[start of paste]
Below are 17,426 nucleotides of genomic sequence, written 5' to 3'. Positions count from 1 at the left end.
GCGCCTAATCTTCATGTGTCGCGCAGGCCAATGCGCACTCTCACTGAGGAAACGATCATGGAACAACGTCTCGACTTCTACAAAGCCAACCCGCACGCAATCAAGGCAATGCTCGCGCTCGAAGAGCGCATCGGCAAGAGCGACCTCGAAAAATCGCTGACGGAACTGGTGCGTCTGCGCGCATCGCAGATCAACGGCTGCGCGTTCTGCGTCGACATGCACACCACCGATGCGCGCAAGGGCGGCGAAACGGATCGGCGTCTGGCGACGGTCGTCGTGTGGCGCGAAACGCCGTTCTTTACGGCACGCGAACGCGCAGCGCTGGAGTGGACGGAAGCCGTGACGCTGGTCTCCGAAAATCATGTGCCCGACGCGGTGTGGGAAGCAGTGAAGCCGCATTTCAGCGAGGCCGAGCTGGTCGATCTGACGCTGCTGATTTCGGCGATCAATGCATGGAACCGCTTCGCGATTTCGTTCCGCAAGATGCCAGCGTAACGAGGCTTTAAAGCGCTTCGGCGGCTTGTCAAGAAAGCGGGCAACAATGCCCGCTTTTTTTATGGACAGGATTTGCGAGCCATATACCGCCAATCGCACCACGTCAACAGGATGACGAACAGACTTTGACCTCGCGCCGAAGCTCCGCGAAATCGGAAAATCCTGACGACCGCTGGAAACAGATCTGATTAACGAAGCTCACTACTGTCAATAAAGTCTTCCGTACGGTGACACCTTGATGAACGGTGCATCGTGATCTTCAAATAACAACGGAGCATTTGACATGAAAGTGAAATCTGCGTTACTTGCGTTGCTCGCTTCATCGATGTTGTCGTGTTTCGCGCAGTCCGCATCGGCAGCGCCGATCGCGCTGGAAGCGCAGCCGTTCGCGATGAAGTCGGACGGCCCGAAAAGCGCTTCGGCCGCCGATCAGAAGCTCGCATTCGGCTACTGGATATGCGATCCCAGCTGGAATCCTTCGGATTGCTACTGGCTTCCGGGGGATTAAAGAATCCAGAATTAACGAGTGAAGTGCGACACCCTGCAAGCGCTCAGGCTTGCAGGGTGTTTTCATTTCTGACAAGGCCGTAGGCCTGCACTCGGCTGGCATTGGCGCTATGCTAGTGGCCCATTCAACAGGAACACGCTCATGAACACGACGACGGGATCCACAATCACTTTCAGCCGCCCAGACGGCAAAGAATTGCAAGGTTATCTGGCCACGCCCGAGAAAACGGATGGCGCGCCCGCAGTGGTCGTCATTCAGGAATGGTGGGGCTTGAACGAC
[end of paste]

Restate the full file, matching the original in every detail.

Below are 17,426 nucleotides of genomic sequence, written 5' to 3'. Positions count from 1 at the left end.
GCGCCTAATCTTCATGTGTCGCGCAGGCCAATGCGCACTCTCACTGAGGAAACGATCATGGAACAACGTCTCGACTTCTACAAAGCCAACCCGCACGCAATCAAGGCAATGCTCGCGCTCGAAGAGCGCATCGGCAAGAGCGACCTCGAAAAATCGCTGACGGAACTGGTGCGTCTGCGCGCATCGCAGATCAACGGCTGCGCGTTCTGCGTCGACATGCACACCACCGATGCGCGCAAGGGCGGCGAAACGGATCGGCGTCTGGCGACGGTCGTCGTGTGGCGCGAAACGCCGTTCTTTACGGCACGCGAACGCGCAGCGCTGGAGTGGACGGAAGCCGTGACGCTGGTCTCCGAAAATCATGTGCCCGACGCGGTGTGGGAAGCAGTGAAGCCGCATTTCAGCGAGGCCGAGCTGGTCGATCTGACGCTGCTGATTTCGGCGATCAATGCATGGAACCGCTTCGCGATTTCGTTCCGCAAGATGCCAGCGTAACGAGGCTTTAAAGCGCTTCGGCGGCTTGTCAAGAAAGCGGGCAACAATGCCCGCTTTTTTTATGGACAGGATTTGCGAGCCATATACCGCCAATCGCACCACGTCAACAGGATGACGAACAGACTTTGACCTCGCGCCGAAGCTCCGCGAAATCGGAAAATCCTGACGACCGCTGGAAACAGATCTGATTAACGAAGCTCACTACTGTCAATAAAGTCTTCCGTACGGTGACACCTTGATGAACGGTGCATCGTGATCTTCAAATAACAACGGAGCATTTGACATGAAAGTGAAATCTGCGTTACTTGCGTTGCTCGCTTCATCGATGTTGTCGTGTTTCGCGCAGTCCGCATCGGCAGCGCCGATCGCGCTGGAAGCGCAGCCGTTCGCGATGAAGTCGGACGGCCCGAAAAGCGCTTCGGCCGCCGATCAGAAGCTCGCATTCGGCTACTGGATATGCGATCCCAGCTGGAATCCTTCGGATTGCTACTGGCTTCCGGGGGATTAAAGAATCCAGAATTAACGAGTGAAGTGCGACACCCTGCAAGCGCTCAGGCTTGCAGGGTGTTTTCATTTCTGACAAGGCCGTAGGCCTGCACTCGGCTGGCATTGGCGCTATGCTAGTGGCCCATTCAACAGGAACACGCTCATGAACACGACGACGGGATCCACAATCACTTTCAGCCGCCCAGACGGCAAAGAATTGCAAGGTTATCTGGCCACGCCCGAGAAAACGGATGGCGCGCCCGCAGTGGTCGTCATTCAGGAATGGTGGGGCTTGAACGAC